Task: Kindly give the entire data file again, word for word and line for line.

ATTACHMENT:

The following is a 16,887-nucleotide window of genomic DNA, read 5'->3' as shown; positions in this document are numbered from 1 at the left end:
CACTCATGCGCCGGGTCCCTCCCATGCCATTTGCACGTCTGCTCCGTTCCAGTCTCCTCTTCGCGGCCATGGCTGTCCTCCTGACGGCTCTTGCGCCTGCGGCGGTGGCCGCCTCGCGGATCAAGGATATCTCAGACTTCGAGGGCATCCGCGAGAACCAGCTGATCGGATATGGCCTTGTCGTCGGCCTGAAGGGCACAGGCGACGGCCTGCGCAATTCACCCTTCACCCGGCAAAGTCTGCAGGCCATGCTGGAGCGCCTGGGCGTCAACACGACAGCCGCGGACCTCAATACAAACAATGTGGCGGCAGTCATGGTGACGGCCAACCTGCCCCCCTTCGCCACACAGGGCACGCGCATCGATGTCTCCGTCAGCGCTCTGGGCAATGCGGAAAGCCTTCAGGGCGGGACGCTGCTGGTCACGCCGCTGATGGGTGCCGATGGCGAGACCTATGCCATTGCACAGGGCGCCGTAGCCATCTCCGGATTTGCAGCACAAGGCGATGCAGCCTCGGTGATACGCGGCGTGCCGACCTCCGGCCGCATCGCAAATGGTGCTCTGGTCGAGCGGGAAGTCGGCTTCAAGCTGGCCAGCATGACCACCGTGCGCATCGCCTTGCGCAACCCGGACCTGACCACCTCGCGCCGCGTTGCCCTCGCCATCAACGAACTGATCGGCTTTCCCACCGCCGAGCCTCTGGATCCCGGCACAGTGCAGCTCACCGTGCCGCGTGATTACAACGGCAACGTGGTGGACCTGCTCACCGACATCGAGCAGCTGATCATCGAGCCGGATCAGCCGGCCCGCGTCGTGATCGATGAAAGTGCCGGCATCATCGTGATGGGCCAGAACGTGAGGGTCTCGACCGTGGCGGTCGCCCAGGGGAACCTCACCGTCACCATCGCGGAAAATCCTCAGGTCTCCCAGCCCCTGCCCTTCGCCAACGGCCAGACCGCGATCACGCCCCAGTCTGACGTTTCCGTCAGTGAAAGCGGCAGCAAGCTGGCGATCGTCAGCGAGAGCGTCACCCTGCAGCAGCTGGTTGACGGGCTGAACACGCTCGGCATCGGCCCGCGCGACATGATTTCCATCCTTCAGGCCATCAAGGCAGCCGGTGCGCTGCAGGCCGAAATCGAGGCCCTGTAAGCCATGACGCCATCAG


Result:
The following is a 16,887-nucleotide window of genomic DNA, read 5'->3' as shown; positions in this document are numbered from 1 at the left end:
CACTCATGCGCCGGGTCCCTCCCATGCCATTTGCACGTCTGCTCCGTTCCAGTCTCCTCTTCGCGGCCATGGCTGTCCTCCTGACGGCTCTTGCGCCTGCGGCGGTGGCCGCCTCGCGGATCAAGGATATCTCAGACTTCGAGGGCATCCGCGAGAACCAGCTGATCGGATATGGCCTTGTCGTCGGCCTGAAGGGCACAGGCGACGGCCTGCGCAATTCACCCTTCACCCGGCAAAGTCTGCAGGCCATGCTGGAGCGCCTGGGCGTCAACACGACAGCCGCGGACCTCAATACAAACAATGTGGCGGCAGTCATGGTGACGGCCAACCTGCCCCCCTTCGCCACACAGGGCACGCGCATCGATGTCTCCGTCAGCGCTCTGGGCAATGCGGAAAGCCTTCAGGGCGGGACGCTGCTGGTCACGCCGCTGATGGGTGCCGATGGCGAGACCTATGCCATTGCACAGGGCGCCGTAGCCATCTCCGGATTTGCAGCACAAGGCGATGCAGCCTCGGTGATACGCGGCGTGCCGACCTCCGGCCGCATCGCAAATGGTGCTCTGGTCGAGCGGGAAGTCGGCTTCAAGCTGGCCAGCATGACCACCGTGCGCATCGCCTTGCGCAACCCGGACCTGACCACCTCGCGCCGCGTTGCCCTCGCCATCAACGAACTGATCGGCTTTCCCACCGCCGAGCCTCTGGATCCCGGCACAGTGCAGCTCACCGTGCCGCGTGATTACAACGGCAACGTGGTGGACCTGCTCACCGACATCGAGCAGCTGATCATCGAGCCGGATCAGCCGGCCCGCGTCGTGATCGATGAAAGTGCCGGCATCATCGTGATGGGCCAGAACGTGAGGGTCTCGACCGTGGCGGTCGCCCAGGGGAACCTCACCGTCACCATCGCGGAAAATCCTCAGGTCTCCCAGCCCCTGCCCTTCGCCAACGGCCAGACCGCGATCACGCCCCAGTCTGACGTTTCCGTCAGTGAAAGCGGCAGCAAGCTGGCGATCGTCAGCGAGAGCGTCACCCTGCAGCAGCTGGTTGACGGGCTGAACACGCTCGGCATCGGCCCGCGCGACATGATTTCCATCCTTCAGGCCATCAAGGCAGCCGGTGCGCTGCAGGCCGAAATCGAGGCCCTGTAAGCCATGACGCCATCAG